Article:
AB: Not everybody knows about Gangubai's story. Even I didn't know of it; I only learnt of it when I started working on the film. I read the one chapter of S. Hussain Zaidi's book (Mafia Queens of Mumbai) and then the script. But what I enjoyed about it was that there was a point A, B and C. You know how she came to Bombay and what happened thereafter. You know she gave a speech, you know she met Jawaharlal Nehru. But what's interesting is the way she reached those places and what made her get to those points. Why did she come to Bombay? She wanted to become a heroine. That helps you to carve the personality: was there a filminess in her? Was she a little dramatic or dreamy? She was very well connected politically. She became the mafia queen, she became Karim Lala's sister. But how did those things happen? She had the strength to hold a conversation.

These things are very enjoyable because you are creating. It's factual in terms of its plot points, but the in-betweens are the imaginations that you have fun with. Getting into the skin of the character of course involved an understanding of the basics of the world, the dialect, of her circumstances and the way she is responding to them. But I don't think anything would have prepared me before-hand to be the character that actually became on set. I was shooting this film for 2 years. That was my only world. It was just about Gangubai, I don't think I ever left that character.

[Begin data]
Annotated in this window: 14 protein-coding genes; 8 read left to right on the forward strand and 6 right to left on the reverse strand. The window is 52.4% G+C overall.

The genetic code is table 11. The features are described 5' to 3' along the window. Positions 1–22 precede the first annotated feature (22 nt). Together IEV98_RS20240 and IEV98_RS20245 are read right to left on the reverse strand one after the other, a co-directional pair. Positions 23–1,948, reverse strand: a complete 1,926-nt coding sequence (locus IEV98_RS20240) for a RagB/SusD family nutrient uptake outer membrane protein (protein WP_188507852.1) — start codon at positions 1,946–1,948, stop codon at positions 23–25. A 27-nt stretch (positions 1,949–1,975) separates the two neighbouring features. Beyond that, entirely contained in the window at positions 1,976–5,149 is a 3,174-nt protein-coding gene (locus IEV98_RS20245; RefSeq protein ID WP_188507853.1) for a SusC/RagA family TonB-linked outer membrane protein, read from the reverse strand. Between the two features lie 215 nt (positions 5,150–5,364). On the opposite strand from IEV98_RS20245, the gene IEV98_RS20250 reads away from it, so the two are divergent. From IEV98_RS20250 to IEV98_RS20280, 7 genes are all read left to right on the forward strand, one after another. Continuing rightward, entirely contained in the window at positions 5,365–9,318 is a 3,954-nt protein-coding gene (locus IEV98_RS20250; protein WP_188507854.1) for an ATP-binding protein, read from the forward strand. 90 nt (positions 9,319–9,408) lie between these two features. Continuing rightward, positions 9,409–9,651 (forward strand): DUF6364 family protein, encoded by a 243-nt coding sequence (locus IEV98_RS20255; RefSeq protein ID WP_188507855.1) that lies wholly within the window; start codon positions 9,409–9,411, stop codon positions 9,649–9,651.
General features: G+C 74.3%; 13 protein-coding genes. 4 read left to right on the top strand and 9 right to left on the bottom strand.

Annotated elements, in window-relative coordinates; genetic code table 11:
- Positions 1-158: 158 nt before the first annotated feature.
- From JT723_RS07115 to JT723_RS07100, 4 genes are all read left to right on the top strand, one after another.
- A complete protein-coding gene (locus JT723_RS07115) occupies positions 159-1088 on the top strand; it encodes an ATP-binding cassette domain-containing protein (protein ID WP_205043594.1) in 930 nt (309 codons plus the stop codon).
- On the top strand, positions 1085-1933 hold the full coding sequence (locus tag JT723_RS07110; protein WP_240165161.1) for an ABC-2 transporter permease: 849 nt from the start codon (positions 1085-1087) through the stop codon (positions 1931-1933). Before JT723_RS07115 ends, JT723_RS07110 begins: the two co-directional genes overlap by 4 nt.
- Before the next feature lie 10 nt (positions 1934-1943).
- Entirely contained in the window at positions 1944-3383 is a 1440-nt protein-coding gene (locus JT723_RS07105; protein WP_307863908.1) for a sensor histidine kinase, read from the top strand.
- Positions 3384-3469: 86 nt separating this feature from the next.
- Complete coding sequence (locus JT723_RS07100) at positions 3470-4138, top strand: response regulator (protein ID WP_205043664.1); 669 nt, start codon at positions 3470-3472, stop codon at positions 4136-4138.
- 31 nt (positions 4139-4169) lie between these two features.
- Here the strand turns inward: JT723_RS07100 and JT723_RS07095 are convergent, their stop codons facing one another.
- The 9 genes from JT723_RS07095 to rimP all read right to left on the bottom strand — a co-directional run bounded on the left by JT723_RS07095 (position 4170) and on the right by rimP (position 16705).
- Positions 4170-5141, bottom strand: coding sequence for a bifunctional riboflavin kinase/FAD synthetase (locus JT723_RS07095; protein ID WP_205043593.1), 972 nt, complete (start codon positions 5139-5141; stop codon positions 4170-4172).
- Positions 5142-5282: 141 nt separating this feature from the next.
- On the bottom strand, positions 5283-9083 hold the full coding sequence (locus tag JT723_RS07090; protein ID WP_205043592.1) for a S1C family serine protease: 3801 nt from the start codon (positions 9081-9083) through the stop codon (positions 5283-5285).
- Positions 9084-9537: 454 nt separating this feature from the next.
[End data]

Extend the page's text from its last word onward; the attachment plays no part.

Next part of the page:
AC: A couple of years ago, Ranbir Kapoor gave an interview at No-Filter Neha where he spoke about Bhansali's "dark madness." He said that he couldn't cope with it, but that there was no better acting coach than Bhansali. Would you agree with that?

AB: Firstly, I don't think he's a coach. He draws out of you. He doesn't tell you what to do. He pushes you to find it. It's very easy for someone to say, "touch this," "look up" or "say this thing with this or that intensity." He doesn't do that. He gives you adjectives and wants you to think about it and your body to start feeling it. It's not like moving from point A to B to C. It's like, find the A, then go to the D, explore the X, and then arrive at number 3. It's a completely different language and that's what I enjoy the most. He likes the unpredictability of performing and creating as well.